I’ve always cherished the crocheted lace doilies that my mom and great aunts had made. They graced most of the wood furniture in our house when I was growing up. I use them sometimes, but mostly just take them out for a look-see every once in a while.
They all have a little different feel. Some are silky soft and flowy (my favorites). Others have been stiffened by starch that has stood the test of time!
Not too long ago, when I was taking a peek at my doily stash, I decided to make a quick press mold to use in my porcelain play. Once I began, I was a bit obsessed and cut a lot of jewelry shapes.
I love the way the freshly cut clay looked. The intricate textures of the fine crochet was clearly visible. It made me miss my mom a bit more, thinking about her making each stitch.
I was so excited about my new project that I glazed everything in a handful of glazes.
Ready to be fired in the kiln
Although I’m pretty happy with the result, I’m missing a lot of the texture of the unglazed pieces.
So, knowing that I’d be cutting out more shapes, probably lots more, I sorted the doilies and pulled out a few of my favorites and made more molds.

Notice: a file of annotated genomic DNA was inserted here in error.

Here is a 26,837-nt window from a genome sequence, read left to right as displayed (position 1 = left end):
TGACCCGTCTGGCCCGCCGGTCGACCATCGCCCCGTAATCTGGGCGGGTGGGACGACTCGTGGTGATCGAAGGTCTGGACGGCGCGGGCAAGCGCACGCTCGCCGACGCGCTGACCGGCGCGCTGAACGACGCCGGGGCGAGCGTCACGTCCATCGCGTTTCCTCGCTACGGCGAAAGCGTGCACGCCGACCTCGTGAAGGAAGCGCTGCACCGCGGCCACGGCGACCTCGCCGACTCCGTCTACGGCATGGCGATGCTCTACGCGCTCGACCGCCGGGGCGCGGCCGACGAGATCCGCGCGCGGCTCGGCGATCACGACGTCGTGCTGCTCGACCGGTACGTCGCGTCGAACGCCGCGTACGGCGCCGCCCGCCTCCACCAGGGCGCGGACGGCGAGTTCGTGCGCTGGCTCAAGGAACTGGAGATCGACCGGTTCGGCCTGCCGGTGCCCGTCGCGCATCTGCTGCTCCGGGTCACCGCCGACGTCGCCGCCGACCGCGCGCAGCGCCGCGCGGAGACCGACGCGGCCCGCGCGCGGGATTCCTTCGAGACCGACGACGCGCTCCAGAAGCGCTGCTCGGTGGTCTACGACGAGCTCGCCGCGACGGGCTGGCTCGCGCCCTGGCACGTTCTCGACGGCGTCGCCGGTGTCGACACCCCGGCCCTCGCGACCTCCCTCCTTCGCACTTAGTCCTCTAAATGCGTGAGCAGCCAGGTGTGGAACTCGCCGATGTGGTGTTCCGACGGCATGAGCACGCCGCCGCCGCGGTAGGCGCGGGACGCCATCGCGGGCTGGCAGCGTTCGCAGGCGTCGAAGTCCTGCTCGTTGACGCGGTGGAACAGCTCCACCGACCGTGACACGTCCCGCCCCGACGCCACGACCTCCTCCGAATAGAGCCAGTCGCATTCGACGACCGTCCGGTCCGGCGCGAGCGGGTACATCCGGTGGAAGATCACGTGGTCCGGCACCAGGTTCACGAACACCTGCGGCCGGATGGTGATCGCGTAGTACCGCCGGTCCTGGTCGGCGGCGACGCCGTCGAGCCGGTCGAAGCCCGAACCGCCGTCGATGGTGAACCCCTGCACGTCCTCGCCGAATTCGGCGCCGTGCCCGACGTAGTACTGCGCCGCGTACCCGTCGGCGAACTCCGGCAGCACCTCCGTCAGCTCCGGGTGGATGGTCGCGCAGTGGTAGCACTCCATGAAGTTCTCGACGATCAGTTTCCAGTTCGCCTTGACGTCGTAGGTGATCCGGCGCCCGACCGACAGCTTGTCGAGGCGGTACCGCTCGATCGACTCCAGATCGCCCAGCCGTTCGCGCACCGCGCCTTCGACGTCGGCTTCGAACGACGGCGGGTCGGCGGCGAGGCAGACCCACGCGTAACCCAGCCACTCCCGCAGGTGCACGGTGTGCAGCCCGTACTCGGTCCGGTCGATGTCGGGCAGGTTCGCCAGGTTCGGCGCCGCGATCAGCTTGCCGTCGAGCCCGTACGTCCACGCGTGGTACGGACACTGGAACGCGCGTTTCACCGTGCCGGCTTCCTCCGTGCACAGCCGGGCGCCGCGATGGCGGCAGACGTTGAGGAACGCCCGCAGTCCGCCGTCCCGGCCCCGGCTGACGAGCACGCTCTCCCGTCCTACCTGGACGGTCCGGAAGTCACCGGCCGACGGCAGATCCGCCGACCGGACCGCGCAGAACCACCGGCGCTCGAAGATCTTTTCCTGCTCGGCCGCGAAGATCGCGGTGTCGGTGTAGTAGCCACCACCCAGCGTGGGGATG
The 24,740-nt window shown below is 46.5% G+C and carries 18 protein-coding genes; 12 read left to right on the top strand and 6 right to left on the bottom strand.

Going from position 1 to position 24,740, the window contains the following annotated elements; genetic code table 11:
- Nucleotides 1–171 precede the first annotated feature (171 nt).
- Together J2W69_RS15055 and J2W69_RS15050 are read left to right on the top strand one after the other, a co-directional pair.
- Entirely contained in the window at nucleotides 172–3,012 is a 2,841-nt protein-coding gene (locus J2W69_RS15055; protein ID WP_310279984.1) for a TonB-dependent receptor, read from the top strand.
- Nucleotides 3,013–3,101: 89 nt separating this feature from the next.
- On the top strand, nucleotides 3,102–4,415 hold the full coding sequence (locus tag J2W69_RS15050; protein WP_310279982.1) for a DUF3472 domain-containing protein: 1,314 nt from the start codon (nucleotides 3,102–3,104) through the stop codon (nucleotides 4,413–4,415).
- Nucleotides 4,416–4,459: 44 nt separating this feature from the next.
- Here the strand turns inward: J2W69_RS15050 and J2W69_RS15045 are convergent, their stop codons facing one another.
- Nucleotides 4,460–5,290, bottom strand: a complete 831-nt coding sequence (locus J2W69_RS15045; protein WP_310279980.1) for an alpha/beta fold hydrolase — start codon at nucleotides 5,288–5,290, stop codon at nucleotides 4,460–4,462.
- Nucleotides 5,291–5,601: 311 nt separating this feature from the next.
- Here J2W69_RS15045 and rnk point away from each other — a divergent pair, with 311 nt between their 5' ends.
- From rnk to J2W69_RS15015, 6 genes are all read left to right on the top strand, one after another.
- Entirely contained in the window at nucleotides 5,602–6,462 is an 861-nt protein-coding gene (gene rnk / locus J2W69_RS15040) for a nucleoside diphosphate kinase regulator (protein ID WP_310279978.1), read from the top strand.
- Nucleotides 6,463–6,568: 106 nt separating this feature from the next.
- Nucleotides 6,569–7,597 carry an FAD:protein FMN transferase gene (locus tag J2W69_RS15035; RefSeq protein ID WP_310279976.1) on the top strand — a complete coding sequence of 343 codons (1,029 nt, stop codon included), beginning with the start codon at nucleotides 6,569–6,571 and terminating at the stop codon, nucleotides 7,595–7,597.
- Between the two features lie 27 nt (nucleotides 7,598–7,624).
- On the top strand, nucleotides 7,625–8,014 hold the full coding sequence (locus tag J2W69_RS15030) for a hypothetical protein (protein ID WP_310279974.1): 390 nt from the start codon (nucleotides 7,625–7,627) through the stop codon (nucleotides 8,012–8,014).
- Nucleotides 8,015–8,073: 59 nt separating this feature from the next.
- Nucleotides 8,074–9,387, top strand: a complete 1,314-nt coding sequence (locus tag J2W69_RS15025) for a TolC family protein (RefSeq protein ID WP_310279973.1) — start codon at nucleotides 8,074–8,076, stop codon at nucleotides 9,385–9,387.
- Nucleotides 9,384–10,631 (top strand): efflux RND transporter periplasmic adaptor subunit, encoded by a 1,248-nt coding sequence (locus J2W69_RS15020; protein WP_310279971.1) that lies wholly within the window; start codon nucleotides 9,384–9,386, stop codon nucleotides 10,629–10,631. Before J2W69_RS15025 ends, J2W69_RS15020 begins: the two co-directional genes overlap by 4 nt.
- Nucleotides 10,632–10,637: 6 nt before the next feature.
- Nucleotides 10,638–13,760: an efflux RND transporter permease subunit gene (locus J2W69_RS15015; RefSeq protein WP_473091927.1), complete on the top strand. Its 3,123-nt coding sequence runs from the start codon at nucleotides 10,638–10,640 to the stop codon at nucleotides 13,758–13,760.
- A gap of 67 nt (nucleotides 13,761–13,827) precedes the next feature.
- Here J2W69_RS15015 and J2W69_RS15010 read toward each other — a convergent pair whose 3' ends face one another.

Just one hundred pair of earrings. Only 100, well 200 pieces. That’s all! It didn’t seem too nutty at the time, and doesn’t now that I’m almost finished either. It was a pretty big commitment for a really cool opportunity that I’ll let you know more about pretty soon. After cutting and shaping the first 150 or so, I began to wonder if a pendant might have been a wiser choice with only needing half as many pieces… Well, by then it was a little late to turn back. I was into a good rhythm by then! After drying, I cleaned them up and carved my initials into the back of each piece, getting them ready for the kiln.I was so happy that they all fit on 2 shelves in my new, super cute little kiln! There was even a little space for a couple of new sample shapes.Fresh from the kiln. Ready for glazing! I decided on two glaze styles, because as most of my friends have learned, decision making is sometimes a challenge for me. At least I was able to narrow it down to two, as I would like to see these in lots of colors and glaze styles. Glazed pieces waiting for more for their second firing. Only a hundred or so to go! Success! I’m always a little apprehensive that when I open the kiln (the large kiln this time) because, sometimes a nasty surprise awaits. This time as it most often is, I’m really happy with the result.You might have been wondering why this post began with the photo of a shell on the beach. I made a press mold from a Knobbed Whelk shell that I found on an early morning to watch my first sunrise over the Atlantic. It was a beautiful sight!Until next time…